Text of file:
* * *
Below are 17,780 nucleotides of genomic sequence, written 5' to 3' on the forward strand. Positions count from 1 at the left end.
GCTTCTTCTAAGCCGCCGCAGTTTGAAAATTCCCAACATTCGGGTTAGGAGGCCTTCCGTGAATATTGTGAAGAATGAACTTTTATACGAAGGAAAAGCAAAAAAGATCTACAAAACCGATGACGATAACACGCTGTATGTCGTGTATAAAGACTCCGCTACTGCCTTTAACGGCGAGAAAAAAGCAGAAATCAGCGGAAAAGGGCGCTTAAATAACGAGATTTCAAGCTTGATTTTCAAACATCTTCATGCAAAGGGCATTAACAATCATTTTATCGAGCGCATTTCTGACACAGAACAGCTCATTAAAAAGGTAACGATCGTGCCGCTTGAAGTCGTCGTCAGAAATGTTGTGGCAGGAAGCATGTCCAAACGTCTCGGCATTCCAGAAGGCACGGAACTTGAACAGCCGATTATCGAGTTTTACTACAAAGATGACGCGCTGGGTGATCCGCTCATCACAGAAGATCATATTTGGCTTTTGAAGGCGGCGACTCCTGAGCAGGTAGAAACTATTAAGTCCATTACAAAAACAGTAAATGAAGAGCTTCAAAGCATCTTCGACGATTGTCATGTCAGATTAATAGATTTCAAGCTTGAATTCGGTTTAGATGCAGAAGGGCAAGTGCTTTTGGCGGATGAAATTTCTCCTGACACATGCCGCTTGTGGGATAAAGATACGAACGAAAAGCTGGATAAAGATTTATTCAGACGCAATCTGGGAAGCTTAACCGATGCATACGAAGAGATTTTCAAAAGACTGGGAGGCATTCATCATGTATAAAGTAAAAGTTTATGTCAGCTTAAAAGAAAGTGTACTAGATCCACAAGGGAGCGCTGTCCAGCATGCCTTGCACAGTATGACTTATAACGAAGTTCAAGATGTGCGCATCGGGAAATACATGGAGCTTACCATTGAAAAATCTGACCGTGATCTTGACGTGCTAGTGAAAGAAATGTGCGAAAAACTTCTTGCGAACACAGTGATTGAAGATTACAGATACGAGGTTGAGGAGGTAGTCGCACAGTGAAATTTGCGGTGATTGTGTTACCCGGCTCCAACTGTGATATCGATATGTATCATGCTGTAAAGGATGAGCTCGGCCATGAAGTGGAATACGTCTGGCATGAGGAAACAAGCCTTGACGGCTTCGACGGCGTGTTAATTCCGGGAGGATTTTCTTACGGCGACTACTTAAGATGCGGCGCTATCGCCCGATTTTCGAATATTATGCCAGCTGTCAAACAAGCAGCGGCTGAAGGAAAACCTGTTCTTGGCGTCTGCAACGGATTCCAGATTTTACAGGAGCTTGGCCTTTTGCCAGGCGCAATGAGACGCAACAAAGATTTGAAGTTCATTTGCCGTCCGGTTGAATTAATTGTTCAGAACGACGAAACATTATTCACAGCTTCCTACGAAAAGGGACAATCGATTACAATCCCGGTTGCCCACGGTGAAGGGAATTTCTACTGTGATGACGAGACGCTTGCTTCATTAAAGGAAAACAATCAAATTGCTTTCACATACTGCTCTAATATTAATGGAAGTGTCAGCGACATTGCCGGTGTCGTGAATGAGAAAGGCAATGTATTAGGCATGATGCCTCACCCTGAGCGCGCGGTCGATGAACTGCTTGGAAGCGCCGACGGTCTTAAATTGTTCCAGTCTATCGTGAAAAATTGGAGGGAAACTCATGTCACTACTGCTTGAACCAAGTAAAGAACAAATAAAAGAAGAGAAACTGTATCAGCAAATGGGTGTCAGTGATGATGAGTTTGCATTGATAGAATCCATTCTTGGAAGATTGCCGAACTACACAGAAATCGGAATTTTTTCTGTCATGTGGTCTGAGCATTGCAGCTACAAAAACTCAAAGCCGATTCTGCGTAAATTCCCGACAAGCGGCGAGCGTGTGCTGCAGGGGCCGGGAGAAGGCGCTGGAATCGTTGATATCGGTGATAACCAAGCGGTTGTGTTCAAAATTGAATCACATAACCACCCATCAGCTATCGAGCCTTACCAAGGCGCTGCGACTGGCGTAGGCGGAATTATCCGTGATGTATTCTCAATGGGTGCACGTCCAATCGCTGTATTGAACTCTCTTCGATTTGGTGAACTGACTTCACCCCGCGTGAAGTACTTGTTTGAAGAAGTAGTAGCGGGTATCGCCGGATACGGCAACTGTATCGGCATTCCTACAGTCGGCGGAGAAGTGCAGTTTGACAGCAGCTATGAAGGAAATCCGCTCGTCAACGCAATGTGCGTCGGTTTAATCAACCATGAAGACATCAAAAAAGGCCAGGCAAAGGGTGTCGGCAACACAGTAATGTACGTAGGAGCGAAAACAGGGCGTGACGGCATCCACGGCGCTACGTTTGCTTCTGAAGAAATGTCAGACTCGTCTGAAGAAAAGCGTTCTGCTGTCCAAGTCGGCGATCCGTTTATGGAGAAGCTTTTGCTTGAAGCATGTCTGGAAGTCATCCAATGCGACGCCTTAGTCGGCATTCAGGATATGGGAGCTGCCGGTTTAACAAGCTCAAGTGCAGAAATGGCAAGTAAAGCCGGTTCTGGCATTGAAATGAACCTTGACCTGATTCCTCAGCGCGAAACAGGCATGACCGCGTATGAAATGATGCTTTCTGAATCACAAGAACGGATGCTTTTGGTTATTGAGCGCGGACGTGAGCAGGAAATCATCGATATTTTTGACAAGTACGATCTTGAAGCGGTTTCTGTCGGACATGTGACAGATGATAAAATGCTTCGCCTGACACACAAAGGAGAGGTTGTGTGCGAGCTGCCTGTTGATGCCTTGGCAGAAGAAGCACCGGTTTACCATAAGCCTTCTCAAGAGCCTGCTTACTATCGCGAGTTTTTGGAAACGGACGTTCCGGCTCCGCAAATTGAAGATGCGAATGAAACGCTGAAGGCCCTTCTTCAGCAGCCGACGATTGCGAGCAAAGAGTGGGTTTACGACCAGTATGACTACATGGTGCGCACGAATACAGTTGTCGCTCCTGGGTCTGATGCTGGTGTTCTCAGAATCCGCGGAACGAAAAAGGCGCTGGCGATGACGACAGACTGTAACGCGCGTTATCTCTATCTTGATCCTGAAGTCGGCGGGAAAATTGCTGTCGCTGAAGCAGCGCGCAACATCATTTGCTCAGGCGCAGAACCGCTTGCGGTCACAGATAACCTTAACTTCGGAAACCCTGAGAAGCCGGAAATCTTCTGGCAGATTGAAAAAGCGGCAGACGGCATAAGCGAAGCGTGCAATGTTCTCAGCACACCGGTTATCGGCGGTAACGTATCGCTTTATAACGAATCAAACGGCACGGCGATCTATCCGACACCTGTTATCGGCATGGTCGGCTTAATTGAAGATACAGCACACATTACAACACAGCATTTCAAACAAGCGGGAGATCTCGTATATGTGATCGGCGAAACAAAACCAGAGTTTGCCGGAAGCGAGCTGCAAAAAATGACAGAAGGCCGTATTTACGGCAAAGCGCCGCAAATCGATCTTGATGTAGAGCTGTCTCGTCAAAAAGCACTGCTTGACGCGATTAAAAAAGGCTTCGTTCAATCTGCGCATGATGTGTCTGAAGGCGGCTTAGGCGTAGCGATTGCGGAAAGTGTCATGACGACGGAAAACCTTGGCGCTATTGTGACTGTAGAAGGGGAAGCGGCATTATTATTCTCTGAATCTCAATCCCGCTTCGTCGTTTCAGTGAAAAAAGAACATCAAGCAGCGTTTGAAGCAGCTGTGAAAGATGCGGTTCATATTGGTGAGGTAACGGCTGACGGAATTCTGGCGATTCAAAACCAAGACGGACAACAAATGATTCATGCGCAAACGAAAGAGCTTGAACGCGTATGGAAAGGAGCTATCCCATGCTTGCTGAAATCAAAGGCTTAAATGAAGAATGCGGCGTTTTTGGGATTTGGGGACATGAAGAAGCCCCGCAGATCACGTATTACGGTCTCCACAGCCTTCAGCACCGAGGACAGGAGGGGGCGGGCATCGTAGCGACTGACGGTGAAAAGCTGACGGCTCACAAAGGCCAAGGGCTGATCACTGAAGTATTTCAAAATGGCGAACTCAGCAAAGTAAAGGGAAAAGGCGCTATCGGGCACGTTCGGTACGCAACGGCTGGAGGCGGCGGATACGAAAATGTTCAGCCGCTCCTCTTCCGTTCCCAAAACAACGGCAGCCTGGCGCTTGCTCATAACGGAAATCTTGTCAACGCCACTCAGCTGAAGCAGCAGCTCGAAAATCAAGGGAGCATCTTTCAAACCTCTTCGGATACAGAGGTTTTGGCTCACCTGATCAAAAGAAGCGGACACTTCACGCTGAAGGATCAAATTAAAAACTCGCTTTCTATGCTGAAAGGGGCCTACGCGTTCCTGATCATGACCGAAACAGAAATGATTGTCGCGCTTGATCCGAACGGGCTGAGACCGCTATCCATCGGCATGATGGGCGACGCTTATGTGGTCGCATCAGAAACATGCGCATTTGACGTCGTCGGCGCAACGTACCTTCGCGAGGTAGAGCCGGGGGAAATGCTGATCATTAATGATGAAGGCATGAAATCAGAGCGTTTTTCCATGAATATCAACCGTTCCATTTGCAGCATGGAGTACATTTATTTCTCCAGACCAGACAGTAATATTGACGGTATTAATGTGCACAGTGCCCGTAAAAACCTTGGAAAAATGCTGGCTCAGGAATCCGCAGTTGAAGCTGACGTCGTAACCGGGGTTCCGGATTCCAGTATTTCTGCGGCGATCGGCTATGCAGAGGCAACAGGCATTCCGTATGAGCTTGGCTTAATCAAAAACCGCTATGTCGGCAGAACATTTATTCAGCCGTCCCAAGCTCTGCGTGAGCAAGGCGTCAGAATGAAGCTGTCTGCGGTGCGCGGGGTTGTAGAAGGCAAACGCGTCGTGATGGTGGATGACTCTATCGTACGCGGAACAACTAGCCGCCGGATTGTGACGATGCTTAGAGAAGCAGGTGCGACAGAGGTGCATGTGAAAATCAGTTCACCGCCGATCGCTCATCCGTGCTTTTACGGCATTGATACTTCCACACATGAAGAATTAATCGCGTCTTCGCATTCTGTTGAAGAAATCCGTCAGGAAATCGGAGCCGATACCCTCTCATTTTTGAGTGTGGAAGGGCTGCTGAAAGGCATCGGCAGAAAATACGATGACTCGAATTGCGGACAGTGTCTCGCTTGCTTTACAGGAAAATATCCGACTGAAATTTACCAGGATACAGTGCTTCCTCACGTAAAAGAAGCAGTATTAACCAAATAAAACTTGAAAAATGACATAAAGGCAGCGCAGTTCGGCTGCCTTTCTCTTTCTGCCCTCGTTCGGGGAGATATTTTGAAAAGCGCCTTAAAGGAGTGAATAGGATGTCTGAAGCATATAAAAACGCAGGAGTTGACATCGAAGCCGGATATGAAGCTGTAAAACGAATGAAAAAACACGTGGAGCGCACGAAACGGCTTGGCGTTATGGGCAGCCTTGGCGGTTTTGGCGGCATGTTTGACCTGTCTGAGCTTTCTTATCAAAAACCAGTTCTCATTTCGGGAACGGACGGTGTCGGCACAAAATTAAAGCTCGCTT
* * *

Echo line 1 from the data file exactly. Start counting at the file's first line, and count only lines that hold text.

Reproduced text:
Below are 17,780 nucleotides of genomic sequence, written 5' to 3' on the forward strand. Positions count from 1 at the left end.